Forgotten SCIENCE FICTION HORROR movies from the 80s.
Science fiction is the most grateful film genre for exploring the unknown and giving it meaning. Human curiosity about the surrounding world, as well as the worlds above us, allows you to broaden your horizons and provides you with new opportunities. While all of this sounds beautiful, and it really is, there is often a dark side to our desire to explore. Pushing all kinds of boundaries too far brings unpleasant consequences. Technological development or the conquest of space then turns into a terrifying struggle for survival, the horror of war against something that we used to call evil for ease and convenience. Science fiction and horror are therefore closely related genres. And in many different ways. Filmmakers are well aware of this, which has been reflected in cinema from almost its very beginning. However, the greatest popularity of this species hybrid came at the end of the 1970s. It was then that the legendary Alien had its premiere. In the 1980s, filmmakers eagerly rode the Ridley Scott wave, as evidenced by the creation of many unforgettable sci-fi horrors, as well as many now forgotten. In the list below, I will focus on the latter.
Night of the Comet (1984)
Are you in the mood for an entertaining, funny and a little scary post-apocalyptic movie? Here you go! In the 1980s, they had it too. Night of the Comet by Thom Eberhardt is a real energy firecracker, which was created on the basis of a survey conducted by the director among teenagers. Obtaining answers from young girls about what they would do if the world suddenly ended and they were the few left alive, Eberhardt created perhaps the coolest female character of the 80s cinema – Reg, brilliantly played by the wonderful Catherine Mary Stewart. Perhaps I will sound like a stale 37-year-old, but it seems to me that films like Night of the Comet, full of enthusiasm, joy, inventiveness and cool atmosphere, will probably never come back. Lucky those who have VCRs in the attic and a lot of VHS with titles from the 80s.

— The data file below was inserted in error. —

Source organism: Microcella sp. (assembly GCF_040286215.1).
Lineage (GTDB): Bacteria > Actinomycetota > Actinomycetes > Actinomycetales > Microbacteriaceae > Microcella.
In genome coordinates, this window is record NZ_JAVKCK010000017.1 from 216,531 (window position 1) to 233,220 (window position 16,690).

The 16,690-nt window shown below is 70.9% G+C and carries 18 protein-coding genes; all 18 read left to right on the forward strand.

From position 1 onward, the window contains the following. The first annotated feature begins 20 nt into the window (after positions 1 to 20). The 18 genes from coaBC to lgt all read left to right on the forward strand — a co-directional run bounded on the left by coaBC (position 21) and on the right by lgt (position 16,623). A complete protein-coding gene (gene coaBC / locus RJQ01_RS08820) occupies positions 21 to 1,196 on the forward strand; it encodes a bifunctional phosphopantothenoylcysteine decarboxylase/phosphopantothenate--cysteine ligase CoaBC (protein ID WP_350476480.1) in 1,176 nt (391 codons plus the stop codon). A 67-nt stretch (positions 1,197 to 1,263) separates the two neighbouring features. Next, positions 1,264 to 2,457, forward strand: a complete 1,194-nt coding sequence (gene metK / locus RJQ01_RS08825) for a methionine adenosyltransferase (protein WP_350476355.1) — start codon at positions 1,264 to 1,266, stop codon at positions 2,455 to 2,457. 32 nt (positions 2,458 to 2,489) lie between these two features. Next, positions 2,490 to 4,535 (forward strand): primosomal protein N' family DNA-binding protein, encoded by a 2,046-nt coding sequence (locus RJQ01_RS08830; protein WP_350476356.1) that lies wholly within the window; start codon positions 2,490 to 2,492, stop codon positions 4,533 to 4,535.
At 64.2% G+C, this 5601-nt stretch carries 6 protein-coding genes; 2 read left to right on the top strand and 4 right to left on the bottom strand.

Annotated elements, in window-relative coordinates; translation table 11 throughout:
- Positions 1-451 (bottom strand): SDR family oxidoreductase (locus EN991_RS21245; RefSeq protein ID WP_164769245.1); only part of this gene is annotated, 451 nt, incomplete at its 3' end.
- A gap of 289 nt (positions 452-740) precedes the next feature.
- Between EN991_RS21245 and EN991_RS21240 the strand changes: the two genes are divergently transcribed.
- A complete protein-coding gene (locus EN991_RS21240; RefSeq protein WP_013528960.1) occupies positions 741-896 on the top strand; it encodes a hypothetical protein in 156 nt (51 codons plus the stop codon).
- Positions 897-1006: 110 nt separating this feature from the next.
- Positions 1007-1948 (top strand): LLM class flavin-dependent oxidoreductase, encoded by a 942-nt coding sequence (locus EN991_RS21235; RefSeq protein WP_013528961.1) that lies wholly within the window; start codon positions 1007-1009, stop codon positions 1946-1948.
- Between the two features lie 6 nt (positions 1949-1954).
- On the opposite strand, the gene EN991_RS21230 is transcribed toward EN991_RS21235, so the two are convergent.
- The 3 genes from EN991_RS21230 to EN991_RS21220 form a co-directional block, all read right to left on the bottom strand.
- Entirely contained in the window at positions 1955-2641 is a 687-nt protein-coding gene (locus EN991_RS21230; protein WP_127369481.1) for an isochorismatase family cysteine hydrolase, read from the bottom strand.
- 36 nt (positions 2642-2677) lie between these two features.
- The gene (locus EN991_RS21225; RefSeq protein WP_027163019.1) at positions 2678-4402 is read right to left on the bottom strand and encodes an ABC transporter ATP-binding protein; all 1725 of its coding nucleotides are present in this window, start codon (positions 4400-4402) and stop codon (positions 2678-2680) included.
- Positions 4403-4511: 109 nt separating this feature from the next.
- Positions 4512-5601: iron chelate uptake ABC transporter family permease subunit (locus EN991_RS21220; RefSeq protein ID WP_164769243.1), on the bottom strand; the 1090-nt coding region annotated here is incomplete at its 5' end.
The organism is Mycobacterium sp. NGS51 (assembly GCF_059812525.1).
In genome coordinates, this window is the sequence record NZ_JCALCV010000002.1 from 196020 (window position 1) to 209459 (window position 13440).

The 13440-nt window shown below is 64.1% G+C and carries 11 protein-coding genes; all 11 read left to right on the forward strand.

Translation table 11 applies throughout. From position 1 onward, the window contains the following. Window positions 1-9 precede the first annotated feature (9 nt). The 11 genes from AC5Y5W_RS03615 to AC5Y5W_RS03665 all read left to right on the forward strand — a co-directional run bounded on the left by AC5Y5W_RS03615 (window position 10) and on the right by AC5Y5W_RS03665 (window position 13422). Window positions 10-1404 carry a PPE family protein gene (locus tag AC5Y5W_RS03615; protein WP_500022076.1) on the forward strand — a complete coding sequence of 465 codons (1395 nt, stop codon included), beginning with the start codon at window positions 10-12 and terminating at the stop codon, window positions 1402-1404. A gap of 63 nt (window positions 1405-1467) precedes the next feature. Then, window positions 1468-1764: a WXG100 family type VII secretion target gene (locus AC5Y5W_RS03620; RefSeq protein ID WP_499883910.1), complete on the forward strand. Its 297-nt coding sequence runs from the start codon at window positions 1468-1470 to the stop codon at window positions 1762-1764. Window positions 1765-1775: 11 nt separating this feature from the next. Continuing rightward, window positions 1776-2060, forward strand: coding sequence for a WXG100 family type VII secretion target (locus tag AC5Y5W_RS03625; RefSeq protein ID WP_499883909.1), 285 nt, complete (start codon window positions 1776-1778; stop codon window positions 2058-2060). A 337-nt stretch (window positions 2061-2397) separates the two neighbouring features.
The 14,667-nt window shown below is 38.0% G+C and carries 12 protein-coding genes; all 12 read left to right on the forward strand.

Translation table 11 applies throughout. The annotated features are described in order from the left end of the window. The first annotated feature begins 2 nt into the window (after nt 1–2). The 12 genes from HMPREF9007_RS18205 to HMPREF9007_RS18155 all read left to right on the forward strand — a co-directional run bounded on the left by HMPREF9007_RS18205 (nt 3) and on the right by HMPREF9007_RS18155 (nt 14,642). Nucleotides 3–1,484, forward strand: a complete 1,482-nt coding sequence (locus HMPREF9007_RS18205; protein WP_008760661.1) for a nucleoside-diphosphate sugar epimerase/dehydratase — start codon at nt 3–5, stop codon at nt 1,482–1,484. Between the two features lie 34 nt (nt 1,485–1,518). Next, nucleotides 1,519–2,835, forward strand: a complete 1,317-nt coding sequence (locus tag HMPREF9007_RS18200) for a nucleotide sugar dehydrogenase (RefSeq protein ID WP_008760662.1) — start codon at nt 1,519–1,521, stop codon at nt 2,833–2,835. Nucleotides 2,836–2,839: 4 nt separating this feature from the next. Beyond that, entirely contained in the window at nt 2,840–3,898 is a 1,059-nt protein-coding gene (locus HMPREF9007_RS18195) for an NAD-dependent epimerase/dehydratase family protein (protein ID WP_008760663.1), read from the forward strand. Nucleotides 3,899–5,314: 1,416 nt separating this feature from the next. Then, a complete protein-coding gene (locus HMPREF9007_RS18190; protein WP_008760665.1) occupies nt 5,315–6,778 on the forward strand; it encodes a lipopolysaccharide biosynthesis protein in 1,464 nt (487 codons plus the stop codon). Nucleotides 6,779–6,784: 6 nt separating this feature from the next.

If it has ever crossed your mind (which I doubt) that there has never been a movie about space vampires in the history of cinema, you are very wrong, because there is such a creation. It’s called Lifeforce and it was made in the 1980s, and its director is the lamented Tobe Hooper. Lifeforce is a completely unique, large-scale work based on the novel by Colin Wilson. For some, Hooper’s production is a bunch of nonsense and absurdities, for others an addictive high-budget sci-fi horror reminiscent of Hammer films. I always enjoy ifeforce, because I see it as a wonderful mess, a combination of Kubrick, Scott, Roeg and Spielberg influences with the charming insolence of Hooper’s work.
Deadly Friend (1986)
Written by Bruce Joel Rubin (who wrote the screenplay for the later blockbuster Ghost) and directed by Wes Craven, Deadly Friend is a pretty well-balanced mix of horror, science fiction and dark comedy. I wrote that quite well, because Craven’s production fell victim to the demands of Warner Bros., whose authorities ordered the creator of the memorable Nightmare on Elm Street to add more blood and fear elements to Deadly Friend. As a result, a rather bizarre creation was formed, at times even absurd, but in some twisted way fascinating. Personally, I see Deadly Friend primarily as a competition between two men for control over a certain woman. One is an abusive father, the other is a genius who is in love with the girl next door. Craven’s picture additionally has a wonderful BB robot and emanates a climate characteristic of the youth cinema of the 80s.
Night of the Creeps (1986)